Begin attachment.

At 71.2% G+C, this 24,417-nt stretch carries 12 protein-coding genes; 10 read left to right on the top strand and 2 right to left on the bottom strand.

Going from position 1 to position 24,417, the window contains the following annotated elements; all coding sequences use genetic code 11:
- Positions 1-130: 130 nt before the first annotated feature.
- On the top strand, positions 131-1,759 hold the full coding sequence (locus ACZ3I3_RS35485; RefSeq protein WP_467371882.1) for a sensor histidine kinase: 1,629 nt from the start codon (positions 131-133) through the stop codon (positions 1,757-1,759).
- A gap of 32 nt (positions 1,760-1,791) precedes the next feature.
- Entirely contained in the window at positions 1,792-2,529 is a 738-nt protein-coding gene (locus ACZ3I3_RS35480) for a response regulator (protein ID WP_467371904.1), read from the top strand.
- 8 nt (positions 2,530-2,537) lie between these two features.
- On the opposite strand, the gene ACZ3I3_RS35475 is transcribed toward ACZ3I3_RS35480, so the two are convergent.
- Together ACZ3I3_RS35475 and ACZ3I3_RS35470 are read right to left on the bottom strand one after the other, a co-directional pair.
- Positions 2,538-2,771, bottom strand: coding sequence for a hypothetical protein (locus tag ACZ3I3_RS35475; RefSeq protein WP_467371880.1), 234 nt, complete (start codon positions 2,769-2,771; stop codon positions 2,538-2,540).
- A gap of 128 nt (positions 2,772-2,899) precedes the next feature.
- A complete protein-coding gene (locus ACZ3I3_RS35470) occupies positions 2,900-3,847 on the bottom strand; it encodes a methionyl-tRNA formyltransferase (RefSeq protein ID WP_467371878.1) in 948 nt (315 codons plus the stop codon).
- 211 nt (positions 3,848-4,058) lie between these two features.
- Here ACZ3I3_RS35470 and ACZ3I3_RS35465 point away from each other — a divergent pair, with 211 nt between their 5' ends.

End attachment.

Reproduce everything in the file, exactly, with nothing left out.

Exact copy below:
At 71.2% G+C, this 24,417-nt stretch carries 12 protein-coding genes; 10 read left to right on the top strand and 2 right to left on the bottom strand.

Going from position 1 to position 24,417, the window contains the following annotated elements; all coding sequences use genetic code 11:
- Positions 1-130: 130 nt before the first annotated feature.
- On the top strand, positions 131-1,759 hold the full coding sequence (locus ACZ3I3_RS35485; RefSeq protein WP_467371882.1) for a sensor histidine kinase: 1,629 nt from the start codon (positions 131-133) through the stop codon (positions 1,757-1,759).
- A gap of 32 nt (positions 1,760-1,791) precedes the next feature.
- Entirely contained in the window at positions 1,792-2,529 is a 738-nt protein-coding gene (locus ACZ3I3_RS35480) for a response regulator (protein ID WP_467371904.1), read from the top strand.
- 8 nt (positions 2,530-2,537) lie between these two features.
- On the opposite strand, the gene ACZ3I3_RS35475 is transcribed toward ACZ3I3_RS35480, so the two are convergent.
- Together ACZ3I3_RS35475 and ACZ3I3_RS35470 are read right to left on the bottom strand one after the other, a co-directional pair.
- Positions 2,538-2,771, bottom strand: coding sequence for a hypothetical protein (locus tag ACZ3I3_RS35475; RefSeq protein WP_467371880.1), 234 nt, complete (start codon positions 2,769-2,771; stop codon positions 2,538-2,540).
- A gap of 128 nt (positions 2,772-2,899) precedes the next feature.
- A complete protein-coding gene (locus ACZ3I3_RS35470) occupies positions 2,900-3,847 on the bottom strand; it encodes a methionyl-tRNA formyltransferase (RefSeq protein ID WP_467371878.1) in 948 nt (315 codons plus the stop codon).
- 211 nt (positions 3,848-4,058) lie between these two features.
- Here ACZ3I3_RS35470 and ACZ3I3_RS35465 point away from each other — a divergent pair, with 211 nt between their 5' ends.